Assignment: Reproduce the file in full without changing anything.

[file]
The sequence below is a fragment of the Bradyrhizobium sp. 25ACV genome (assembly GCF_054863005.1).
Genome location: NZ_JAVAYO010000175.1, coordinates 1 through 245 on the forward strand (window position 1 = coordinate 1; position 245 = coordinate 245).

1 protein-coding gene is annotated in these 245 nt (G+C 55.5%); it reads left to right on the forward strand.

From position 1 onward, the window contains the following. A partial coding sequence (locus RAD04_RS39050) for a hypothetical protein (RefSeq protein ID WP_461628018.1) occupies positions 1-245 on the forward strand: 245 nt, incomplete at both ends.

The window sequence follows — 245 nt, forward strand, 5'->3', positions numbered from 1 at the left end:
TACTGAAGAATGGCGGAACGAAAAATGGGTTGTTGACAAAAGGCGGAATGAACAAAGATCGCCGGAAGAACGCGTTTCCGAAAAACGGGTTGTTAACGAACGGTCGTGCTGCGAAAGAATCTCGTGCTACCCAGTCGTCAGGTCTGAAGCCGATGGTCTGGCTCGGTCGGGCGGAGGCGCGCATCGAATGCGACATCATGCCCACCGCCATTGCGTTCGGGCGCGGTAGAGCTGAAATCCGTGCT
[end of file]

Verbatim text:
The sequence below is a fragment of the Bradyrhizobium sp. 25ACV genome (assembly GCF_054863005.1).
Genome location: NZ_JAVAYO010000175.1, coordinates 1 through 245 on the forward strand (window position 1 = coordinate 1; position 245 = coordinate 245).

1 protein-coding gene is annotated in these 245 nt (G+C 55.5%); it reads left to right on the forward strand.

From position 1 onward, the window contains the following. A partial coding sequence (locus RAD04_RS39050) for a hypothetical protein (RefSeq protein ID WP_461628018.1) occupies positions 1-245 on the forward strand: 245 nt, incomplete at both ends.

The window sequence follows — 245 nt, forward strand, 5'->3', positions numbered from 1 at the left end:
TACTGAAGAATGGCGGAACGAAAAATGGGTTGTTGACAAAAGGCGGAATGAACAAAGATCGCCGGAAGAACGCGTTTCCGAAAAACGGGTTGTTAACGAACGGTCGTGCTGCGAAAGAATCTCGTGCTACCCAGTCGTCAGGTCTGAAGCCGATGGTCTGGCTCGGTCGGGCGGAGGCGCGCATCGAATGCGACATCATGCCCACCGCCATTGCGTTCGGGCGCGGTAGAGCTGAAATCCGTGCT